Written by Alexis Goldberg,
Last Modified: 17th December 2021

Driving in France is still a genuine pleasure, with great cars and wide open roads. There is plenty of paperwork and rules, but it’s all intended to keep you safe, as a car buyer as well as a driver.

Buying a car in France, whether new or second-hand is not difficult, but there is plenty of paperwork involved. For general guidance from the start, it is always a good idea to consult your local mairie (town hall) who will be more than happy to advise on what is needed.

France, Germany and the USA fight it out for the title of who built the first car, but France is rightly proud of its car industry and most buyers do buy French

1. Prices

Prices of new cars are pretty much in line with the UK and if you buy new your local dealer will take care of the paperwork. Beware however, that second-hand car prices are high in France, so if you’re just after a cheap run-around it may well be advantageous to find a left-hand-drive car in the UK and import it to France. This is perfectly possible but you will have to re-register it with French plates if you’re planning to be in France for over six months. It is worth remembering that when you come to sell your second-hand car, you’re likely to get a higher price than in the UK.

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2. You don’t have to buy French

France, Germany and the USA fight it out for the title of who built the first car, but France is rightly proud of its car industry and most buyers do buy French. Although there’s a wide choice of French makes of car (and of course garages which readily stock spare parts etc.) don’t be afraid to buy a foreign car. Our local garage mechanic swears by Mercedes which in his view beats Renault for reliability etc. hands down!


Driving in France, always a pleasure (Massimo Santi / Shutterstock.com)

3. Be road legal

All second-hand cars in France over four years old need to have passed a Controle Technique (similar to the MOT) which must have been done six months before the date of sale. The sticker is always adhered to the windscreen along with the insurance certificate. After that the Controle Technique needs to be redone every two years.

If you’re a car nut and need a home with a large garage, look for property on the France Buying Guide property listings.

4. Transferring ownership

Buying a second hand car privately? Make sure that the seller cancels his “carte grise” by barring it through and signs it. There will also be a “certificate de cession” which is the certificate proving transfer of ownership, one copy for the seller, one for you and one to present to the Prefecture. Your local Prefecture will then officially transfer the car ownership into your name which is likely to cost around €200-300 and your carte grise will arrive in the post very soon after this.

5. Insurance

Car insurance is not too expensive in France and it is the car which is insured, not the person, so that anyone with your permission may drive the car.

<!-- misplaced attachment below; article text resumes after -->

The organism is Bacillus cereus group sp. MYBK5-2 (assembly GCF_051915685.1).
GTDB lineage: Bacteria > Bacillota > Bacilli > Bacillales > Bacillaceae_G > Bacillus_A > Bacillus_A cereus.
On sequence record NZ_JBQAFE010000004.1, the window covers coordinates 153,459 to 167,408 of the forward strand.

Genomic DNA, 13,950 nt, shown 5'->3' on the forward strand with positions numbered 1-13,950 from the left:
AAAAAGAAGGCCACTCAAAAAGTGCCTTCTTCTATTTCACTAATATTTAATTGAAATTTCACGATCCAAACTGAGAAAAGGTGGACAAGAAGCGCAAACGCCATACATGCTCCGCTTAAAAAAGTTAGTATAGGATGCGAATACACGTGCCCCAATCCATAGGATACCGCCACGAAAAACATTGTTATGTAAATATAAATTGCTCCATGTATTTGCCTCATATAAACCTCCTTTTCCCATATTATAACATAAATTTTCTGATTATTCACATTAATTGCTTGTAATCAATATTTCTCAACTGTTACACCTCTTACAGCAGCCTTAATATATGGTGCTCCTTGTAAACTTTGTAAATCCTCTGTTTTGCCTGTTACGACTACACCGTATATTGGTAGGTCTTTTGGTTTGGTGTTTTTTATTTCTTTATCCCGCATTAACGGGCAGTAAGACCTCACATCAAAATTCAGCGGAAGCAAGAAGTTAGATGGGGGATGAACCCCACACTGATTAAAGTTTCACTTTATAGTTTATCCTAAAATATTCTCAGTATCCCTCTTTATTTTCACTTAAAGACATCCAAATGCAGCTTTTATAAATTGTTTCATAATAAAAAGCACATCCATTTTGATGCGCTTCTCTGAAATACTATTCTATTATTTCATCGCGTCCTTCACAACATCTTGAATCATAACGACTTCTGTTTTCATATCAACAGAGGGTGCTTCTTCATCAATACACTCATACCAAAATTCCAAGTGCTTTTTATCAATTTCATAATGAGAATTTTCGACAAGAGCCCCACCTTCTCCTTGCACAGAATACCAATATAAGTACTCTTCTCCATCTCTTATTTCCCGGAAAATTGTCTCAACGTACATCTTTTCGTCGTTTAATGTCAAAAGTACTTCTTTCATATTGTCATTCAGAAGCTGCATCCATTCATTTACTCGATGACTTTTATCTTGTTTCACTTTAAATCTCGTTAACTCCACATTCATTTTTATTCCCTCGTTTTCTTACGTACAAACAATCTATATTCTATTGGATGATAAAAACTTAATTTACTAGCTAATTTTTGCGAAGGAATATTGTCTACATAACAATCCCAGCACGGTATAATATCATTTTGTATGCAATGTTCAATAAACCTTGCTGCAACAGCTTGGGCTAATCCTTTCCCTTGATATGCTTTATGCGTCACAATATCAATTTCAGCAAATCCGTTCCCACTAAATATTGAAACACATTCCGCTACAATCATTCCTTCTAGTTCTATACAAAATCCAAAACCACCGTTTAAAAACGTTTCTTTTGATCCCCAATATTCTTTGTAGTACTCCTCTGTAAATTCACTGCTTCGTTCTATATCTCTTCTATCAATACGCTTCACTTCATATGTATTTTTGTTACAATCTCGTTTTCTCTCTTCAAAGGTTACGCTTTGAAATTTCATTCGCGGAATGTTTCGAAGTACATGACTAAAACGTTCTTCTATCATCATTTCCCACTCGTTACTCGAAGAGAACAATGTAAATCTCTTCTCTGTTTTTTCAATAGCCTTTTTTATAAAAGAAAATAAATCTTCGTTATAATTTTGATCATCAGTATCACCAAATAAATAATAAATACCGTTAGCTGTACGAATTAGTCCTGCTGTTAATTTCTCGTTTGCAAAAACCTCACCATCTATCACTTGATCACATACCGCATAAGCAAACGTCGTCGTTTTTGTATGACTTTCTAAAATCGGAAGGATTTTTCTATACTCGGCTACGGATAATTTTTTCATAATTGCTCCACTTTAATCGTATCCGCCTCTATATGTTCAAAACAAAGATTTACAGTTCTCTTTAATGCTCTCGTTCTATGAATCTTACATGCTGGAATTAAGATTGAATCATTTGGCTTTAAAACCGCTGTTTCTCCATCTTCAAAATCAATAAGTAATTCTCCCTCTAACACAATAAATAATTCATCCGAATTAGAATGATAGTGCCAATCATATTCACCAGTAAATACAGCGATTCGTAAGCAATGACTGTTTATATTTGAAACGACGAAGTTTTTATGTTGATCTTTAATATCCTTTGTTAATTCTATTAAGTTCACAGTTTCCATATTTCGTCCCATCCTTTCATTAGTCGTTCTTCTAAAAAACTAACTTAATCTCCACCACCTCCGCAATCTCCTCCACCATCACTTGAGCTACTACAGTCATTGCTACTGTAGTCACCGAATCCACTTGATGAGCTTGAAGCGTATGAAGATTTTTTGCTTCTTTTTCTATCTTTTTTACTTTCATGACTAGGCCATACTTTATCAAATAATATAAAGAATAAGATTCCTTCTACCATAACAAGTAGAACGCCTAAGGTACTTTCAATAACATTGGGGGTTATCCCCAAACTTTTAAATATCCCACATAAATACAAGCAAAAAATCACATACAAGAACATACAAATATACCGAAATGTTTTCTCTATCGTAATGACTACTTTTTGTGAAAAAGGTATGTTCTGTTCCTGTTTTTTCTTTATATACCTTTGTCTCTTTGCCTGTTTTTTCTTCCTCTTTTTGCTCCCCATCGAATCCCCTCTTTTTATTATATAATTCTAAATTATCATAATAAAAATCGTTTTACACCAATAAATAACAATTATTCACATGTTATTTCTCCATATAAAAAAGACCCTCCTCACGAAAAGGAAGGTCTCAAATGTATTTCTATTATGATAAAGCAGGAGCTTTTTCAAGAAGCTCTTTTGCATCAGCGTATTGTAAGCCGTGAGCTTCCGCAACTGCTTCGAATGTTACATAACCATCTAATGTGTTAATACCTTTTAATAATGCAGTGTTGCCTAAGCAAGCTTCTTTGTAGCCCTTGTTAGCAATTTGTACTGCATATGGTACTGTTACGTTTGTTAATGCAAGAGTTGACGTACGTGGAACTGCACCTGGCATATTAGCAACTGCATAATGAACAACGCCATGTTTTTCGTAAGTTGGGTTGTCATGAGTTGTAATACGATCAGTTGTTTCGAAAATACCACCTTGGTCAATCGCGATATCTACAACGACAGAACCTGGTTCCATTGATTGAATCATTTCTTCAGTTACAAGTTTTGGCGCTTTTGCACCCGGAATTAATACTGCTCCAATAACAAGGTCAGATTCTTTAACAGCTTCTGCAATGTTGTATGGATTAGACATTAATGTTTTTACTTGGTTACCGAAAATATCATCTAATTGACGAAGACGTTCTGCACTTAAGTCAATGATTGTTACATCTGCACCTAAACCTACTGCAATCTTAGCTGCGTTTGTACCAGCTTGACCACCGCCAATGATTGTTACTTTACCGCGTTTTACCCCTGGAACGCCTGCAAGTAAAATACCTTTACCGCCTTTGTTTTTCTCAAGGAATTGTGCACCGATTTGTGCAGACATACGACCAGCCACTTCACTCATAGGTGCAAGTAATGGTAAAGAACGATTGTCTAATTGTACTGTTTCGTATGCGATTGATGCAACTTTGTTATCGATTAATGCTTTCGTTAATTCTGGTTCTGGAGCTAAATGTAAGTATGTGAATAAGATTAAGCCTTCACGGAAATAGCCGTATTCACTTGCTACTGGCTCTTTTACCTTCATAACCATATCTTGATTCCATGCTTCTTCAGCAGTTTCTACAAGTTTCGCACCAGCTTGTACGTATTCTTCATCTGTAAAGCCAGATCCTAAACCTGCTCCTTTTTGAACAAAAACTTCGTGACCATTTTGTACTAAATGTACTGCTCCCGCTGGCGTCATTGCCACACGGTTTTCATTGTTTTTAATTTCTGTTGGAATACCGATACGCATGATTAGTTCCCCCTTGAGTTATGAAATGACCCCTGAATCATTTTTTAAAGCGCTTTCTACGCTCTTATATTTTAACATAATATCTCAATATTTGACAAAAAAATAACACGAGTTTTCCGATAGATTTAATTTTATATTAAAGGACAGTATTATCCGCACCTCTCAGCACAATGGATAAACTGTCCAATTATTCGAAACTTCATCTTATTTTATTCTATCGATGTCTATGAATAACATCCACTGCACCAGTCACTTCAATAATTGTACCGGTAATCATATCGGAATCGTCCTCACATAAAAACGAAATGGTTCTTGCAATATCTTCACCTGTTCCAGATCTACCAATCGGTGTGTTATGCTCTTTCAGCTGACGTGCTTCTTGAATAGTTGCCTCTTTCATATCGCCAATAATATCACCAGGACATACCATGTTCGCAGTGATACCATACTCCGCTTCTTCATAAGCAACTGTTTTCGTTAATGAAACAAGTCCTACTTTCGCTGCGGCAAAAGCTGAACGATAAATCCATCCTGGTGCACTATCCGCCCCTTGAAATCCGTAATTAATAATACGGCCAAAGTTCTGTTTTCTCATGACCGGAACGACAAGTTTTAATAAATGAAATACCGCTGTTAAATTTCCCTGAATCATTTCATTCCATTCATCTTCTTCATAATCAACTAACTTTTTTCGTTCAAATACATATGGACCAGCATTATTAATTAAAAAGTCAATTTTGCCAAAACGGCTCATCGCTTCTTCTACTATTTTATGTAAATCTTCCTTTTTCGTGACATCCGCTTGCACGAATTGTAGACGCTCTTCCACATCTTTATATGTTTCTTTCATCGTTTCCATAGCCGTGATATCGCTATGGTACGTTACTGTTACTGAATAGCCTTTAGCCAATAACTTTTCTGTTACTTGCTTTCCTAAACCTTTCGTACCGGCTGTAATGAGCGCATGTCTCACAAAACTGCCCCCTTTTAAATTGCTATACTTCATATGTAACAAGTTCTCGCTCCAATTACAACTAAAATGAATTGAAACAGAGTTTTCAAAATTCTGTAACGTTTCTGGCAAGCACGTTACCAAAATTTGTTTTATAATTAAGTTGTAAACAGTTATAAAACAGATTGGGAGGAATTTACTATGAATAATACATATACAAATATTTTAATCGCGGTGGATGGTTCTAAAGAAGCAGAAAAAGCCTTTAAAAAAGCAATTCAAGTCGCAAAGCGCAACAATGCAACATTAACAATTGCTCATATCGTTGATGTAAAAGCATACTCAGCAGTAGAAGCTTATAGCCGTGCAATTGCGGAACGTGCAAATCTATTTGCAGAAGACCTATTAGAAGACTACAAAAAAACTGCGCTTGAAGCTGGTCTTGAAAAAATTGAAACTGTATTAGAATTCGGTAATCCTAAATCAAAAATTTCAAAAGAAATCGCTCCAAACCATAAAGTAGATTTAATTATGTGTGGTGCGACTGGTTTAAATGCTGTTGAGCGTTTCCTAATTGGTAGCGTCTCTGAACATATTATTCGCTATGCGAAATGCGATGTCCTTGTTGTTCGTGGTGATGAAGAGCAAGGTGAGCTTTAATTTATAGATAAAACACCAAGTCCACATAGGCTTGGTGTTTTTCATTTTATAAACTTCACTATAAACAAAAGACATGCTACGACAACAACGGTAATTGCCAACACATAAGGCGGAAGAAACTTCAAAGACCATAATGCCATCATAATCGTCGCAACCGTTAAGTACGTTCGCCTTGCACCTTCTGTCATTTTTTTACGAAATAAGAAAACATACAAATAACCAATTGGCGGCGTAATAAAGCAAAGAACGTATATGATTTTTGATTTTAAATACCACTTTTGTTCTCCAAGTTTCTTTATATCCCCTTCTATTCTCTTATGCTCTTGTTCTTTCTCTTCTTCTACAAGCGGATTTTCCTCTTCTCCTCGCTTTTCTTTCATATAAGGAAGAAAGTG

6. Re-plate your British car

If you are re-plating your English car (or any other nationality) you will need to follow a procedure which sounds complicated but is not in practice! We have done this twice. You need a Certificate of Conformity, which the manufacturer should have for you. Then you need a “demande d’identification” obtainable from the local DREAL via the French government website. This is the authority that tests imported cars before they can be registered in France. Your mairie will help find your local one. You need to take these documents to the local Prefecture, who will assign you a new French number plate. The whole thing should not cost more than about €500 in this case. You can then go to your local garage to have your new French plates affixed – a cost of no more than €20.


Stunning French roads: the Millau Viaduct (Migel / Shutterstock.com)

7. Keep documents handy

Remember to keep your carte grise and insurance in your car as the police are entitled to ask to see these at any time. It is also the law to keep a warning triangle and high visibility jacket in your car.

8. Expect the unexpected

French drivers can be a little unpredictable so keep your wits about you at all times when driving. Remember the “priorite a droite” rule and if in doubt, simply slow down.


9. Fuel costs

Petrol is around the same cost as in the UK, diesel much cheaper still. Most petrol stations have automatic card paying machines, useful in rural France when driving out of hours.

The French have the reverse system to ours in that you start off with 12 points and any infraction means you will lose points

10. Get your French licence

You can keep your British licence, but if you are planning on making France your main home, it is wiser to change to a French one. The French have the reverse system to ours in that you start off with 12 points and any infraction means you will lose a point or more, depending on how serious it is. Don’t even think about drink driving: the allowance is lower in France and there has recently been a big crackdown on drink drivers. You should keep a breathalyser kit in your car. If you do have a drink driving infraction you are obliged to change your British licence to a French one.

If you’re buying a car in France, transfer the money with a currency specialist to ensure you get the best rate.

Driving in France is normally a complete pleasure with plenty of open roads, decent motorways constantly being maintained via the toll system and fewer cars on the road. We wish you happy French motoring!

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